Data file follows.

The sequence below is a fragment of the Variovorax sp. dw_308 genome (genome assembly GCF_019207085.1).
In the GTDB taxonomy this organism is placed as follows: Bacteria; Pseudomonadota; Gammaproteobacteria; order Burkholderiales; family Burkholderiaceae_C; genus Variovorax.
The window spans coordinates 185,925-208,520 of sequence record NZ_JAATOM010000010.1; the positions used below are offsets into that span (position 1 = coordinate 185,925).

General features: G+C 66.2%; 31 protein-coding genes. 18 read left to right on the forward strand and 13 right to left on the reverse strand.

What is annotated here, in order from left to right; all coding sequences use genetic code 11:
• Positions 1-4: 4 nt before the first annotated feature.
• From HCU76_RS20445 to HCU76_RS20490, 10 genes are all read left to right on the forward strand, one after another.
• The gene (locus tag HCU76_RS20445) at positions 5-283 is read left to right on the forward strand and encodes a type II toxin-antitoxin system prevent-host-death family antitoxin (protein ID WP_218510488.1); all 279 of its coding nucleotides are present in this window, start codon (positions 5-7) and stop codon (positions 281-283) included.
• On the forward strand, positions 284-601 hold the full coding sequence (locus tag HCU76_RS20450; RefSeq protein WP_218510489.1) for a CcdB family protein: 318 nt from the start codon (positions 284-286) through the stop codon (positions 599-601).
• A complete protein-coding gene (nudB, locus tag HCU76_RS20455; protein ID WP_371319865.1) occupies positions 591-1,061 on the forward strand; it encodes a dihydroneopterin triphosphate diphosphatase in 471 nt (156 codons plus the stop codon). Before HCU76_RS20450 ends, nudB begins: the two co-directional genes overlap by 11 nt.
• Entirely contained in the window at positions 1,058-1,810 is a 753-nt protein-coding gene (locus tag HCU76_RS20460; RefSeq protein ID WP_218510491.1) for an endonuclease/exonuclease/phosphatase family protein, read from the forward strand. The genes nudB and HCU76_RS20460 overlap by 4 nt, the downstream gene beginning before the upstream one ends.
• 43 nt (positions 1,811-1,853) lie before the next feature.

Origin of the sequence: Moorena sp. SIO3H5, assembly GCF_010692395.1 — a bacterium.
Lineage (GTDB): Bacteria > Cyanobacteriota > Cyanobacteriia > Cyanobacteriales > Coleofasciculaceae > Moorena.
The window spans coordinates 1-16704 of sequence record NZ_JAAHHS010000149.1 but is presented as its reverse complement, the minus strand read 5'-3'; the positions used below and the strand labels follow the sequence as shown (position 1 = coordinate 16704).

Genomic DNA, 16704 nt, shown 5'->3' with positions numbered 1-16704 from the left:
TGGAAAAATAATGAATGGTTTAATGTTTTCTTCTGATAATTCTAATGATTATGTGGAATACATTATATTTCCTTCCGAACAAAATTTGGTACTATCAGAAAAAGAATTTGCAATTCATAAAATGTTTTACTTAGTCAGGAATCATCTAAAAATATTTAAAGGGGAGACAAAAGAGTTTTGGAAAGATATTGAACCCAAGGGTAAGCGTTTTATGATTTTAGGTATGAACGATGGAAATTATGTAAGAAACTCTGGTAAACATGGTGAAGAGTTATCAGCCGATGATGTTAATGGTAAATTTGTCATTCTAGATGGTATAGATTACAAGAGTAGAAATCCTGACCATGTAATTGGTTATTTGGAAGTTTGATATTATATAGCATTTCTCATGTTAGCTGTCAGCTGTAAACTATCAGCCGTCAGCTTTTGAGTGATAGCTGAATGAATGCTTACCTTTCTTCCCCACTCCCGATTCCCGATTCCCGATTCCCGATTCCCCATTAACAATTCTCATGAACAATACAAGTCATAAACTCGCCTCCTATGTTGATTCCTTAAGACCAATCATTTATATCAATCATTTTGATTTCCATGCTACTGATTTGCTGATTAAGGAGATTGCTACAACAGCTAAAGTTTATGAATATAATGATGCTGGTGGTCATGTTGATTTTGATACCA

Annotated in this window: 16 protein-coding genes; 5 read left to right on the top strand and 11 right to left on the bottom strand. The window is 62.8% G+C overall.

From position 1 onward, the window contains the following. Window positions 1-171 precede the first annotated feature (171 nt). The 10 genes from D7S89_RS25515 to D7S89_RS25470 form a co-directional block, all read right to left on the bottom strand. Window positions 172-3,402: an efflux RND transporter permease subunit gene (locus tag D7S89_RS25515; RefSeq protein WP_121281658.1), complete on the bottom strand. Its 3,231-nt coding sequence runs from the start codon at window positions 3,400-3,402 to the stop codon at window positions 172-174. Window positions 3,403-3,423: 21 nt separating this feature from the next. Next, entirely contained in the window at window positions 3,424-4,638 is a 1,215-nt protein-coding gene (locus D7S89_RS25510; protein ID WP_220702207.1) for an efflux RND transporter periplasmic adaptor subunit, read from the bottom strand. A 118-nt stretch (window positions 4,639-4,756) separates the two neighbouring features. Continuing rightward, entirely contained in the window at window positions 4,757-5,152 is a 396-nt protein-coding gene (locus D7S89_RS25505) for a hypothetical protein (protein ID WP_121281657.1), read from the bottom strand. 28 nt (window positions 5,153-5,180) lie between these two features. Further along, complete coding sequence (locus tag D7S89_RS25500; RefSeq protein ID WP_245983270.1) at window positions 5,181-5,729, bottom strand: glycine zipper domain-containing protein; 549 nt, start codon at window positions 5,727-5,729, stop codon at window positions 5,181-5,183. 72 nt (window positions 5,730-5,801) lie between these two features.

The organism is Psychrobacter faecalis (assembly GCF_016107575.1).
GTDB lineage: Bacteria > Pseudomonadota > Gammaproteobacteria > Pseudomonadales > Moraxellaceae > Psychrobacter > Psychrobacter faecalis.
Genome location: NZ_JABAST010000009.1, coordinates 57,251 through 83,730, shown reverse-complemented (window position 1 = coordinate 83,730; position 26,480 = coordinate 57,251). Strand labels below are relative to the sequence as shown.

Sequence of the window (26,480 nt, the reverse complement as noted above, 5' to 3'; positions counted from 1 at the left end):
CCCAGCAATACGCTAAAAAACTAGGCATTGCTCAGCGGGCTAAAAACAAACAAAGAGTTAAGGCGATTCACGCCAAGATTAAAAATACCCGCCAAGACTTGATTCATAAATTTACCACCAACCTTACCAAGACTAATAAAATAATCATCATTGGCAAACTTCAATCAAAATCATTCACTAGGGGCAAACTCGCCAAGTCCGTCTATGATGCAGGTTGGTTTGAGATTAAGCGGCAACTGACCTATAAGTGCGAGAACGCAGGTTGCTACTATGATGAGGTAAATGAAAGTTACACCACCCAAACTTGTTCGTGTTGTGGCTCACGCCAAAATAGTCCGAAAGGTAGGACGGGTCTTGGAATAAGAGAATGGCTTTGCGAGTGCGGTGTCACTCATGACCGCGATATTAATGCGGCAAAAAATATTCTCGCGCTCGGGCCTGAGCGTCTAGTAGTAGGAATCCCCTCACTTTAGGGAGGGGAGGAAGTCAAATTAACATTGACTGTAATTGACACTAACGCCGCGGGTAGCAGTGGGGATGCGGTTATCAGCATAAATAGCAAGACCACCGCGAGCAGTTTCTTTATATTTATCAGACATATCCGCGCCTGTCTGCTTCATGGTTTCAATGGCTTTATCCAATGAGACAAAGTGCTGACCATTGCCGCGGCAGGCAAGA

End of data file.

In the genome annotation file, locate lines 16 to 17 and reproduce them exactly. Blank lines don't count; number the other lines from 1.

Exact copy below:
Genomic DNA, 16704 nt, shown 5'->3' with positions numbered 1-16704 from the left:
TGGAAAAATAATGAATGGTTTAATGTTTTCTTCTGATAATTCTAATGATTATGTGGAATACATTATATTTCCTTCCGAACAAAATTTGGTACTATCAGAAAAAGAATTTGCAATTCATAAAATGTTTTACTTAGTCAGGAATCATCTAAAAATATTTAAAGGGGAGACAAAAGAGTTTTGGAAAGATATTGAACCCAAGGGTAAGCGTTTTATGATTTTAGGTATGAACGATGGAAATTATGTAAGAAACTCTGGTAAACATGGTGAAGAGTTATCAGCCGATGATGTTAATGGTAAATTTGTCATTCTAGATGGTATAGATTACAAGAGTAGAAATCCTGACCATGTAATTGGTTATTTGGAAGTTTGATATTATATAGCATTTCTCATGTTAGCTGTCAGCTGTAAACTATCAGCCGTCAGCTTTTGAGTGATAGCTGAATGAATGCTTACCTTTCTTCCCCACTCCCGATTCCCGATTCCCGATTCCCGATTCCCCATTAACAATTCTCATGAACAATACAAGTCATAAACTCGCCTCCTATGTTGATTCCTTAAGACCAATCATTTATATCAATCATTTTGATTTCCATGCTACTGATTTGCTGATTAAGGAGATTGCTACAACAGCTAAAGTTTATGAATATAATGATGCTGGTGGTCATGTTGATTTTGATACCA